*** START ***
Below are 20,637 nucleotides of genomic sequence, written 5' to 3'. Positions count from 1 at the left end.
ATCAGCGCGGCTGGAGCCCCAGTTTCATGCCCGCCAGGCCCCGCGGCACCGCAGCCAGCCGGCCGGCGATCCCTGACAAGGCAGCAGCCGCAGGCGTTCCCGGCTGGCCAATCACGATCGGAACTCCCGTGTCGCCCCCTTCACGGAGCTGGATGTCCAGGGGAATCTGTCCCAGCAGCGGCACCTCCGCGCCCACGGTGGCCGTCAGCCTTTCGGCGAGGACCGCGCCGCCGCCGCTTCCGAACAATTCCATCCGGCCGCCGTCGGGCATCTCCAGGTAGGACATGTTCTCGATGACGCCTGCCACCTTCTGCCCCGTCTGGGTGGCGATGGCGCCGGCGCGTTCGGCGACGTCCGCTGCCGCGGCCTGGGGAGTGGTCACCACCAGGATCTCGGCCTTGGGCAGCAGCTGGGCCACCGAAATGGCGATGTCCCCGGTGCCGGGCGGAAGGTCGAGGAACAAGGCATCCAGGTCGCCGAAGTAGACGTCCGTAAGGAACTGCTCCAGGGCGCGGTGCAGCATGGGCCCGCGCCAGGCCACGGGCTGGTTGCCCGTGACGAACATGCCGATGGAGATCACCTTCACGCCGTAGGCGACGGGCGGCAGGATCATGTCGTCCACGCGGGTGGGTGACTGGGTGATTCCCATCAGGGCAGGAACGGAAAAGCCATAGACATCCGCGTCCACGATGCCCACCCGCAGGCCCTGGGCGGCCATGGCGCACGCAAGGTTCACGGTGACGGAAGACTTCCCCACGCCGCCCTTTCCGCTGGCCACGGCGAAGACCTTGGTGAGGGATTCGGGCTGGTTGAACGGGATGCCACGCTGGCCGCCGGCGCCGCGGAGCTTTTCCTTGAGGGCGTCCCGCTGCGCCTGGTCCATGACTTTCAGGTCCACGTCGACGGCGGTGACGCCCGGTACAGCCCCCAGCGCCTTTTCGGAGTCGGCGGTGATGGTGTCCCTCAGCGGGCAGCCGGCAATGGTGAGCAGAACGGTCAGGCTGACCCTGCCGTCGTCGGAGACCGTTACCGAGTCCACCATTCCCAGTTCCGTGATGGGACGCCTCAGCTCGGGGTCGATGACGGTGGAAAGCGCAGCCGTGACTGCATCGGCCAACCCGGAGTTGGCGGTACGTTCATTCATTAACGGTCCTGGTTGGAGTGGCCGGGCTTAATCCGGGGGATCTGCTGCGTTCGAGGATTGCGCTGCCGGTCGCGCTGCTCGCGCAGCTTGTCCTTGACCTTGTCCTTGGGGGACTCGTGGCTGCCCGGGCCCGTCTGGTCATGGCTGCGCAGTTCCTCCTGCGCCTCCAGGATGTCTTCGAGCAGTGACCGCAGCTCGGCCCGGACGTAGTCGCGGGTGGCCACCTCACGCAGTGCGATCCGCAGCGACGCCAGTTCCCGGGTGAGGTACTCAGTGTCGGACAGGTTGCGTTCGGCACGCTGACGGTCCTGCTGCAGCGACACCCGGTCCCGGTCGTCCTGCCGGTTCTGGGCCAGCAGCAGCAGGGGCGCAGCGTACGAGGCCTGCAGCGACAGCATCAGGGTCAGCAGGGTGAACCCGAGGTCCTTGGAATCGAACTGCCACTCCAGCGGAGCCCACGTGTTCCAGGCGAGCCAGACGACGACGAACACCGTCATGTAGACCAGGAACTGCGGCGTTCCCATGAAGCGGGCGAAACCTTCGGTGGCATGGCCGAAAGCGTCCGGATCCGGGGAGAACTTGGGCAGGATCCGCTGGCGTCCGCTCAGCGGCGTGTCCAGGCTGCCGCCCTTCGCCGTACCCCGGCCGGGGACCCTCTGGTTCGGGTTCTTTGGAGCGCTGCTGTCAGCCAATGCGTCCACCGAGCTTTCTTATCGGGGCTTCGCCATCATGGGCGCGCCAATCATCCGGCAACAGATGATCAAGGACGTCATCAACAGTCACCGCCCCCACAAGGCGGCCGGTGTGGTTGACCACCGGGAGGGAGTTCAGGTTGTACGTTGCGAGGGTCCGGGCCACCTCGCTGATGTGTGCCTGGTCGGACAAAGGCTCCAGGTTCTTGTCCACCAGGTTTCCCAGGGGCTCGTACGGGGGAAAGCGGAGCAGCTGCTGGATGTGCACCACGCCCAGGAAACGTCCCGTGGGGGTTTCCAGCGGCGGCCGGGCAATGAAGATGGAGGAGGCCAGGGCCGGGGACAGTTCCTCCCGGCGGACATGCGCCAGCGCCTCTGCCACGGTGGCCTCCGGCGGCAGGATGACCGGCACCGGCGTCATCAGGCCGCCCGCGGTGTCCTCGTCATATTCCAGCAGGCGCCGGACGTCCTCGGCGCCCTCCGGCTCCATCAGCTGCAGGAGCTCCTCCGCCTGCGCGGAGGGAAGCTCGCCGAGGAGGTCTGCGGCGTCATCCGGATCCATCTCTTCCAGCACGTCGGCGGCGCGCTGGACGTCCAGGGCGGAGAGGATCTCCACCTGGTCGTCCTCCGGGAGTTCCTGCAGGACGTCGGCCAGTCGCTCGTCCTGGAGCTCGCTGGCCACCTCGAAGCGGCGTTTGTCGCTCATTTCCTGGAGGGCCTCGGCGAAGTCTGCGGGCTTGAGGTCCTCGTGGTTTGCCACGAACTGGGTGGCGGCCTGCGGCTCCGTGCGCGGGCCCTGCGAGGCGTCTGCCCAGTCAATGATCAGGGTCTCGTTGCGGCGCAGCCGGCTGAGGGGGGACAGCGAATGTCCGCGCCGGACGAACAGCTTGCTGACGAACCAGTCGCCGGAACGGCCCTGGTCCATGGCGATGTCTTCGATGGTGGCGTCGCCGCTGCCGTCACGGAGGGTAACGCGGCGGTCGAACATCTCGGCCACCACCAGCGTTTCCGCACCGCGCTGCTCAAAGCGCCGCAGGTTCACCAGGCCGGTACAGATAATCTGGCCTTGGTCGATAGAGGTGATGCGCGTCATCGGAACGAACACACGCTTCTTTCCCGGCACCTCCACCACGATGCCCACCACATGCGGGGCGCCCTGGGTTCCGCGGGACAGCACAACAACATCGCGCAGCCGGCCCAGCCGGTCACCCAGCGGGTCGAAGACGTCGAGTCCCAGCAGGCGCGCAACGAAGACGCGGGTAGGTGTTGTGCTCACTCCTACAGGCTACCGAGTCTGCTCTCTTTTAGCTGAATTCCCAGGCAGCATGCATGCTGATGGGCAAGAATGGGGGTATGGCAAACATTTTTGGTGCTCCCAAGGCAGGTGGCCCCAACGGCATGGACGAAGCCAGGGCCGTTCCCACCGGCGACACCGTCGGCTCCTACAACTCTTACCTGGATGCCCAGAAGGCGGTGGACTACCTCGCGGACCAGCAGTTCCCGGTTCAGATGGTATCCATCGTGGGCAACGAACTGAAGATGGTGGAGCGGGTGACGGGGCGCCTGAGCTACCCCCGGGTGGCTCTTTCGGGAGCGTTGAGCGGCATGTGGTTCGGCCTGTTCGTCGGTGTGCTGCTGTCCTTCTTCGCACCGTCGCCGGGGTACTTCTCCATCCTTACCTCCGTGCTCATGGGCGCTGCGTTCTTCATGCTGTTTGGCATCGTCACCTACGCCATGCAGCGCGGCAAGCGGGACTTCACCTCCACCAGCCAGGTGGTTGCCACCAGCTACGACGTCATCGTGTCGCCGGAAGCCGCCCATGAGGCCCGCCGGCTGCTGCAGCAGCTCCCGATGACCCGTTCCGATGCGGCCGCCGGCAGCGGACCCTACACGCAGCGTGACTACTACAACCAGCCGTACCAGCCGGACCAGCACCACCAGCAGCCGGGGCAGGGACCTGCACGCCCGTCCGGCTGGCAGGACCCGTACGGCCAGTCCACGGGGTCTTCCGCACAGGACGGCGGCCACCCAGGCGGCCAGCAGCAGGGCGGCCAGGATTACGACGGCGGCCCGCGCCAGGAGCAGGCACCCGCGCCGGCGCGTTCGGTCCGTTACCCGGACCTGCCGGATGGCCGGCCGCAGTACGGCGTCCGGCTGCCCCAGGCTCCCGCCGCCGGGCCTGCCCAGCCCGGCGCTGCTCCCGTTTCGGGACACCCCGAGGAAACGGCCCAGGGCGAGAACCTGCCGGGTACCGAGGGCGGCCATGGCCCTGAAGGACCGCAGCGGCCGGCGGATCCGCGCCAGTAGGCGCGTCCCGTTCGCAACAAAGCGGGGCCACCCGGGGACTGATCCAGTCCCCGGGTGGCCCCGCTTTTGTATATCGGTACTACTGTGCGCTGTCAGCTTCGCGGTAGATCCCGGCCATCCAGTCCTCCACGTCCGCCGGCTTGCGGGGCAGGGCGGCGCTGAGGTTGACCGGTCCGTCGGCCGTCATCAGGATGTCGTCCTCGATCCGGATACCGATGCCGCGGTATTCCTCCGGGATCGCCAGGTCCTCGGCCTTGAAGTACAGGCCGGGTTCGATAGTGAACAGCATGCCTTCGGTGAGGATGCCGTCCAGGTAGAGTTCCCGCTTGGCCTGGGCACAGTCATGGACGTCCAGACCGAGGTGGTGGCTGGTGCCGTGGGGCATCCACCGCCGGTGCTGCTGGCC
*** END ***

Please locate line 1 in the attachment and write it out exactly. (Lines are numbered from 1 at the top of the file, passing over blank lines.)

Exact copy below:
Below are 20,637 nucleotides of genomic sequence, written 5' to 3'. Positions count from 1 at the left end.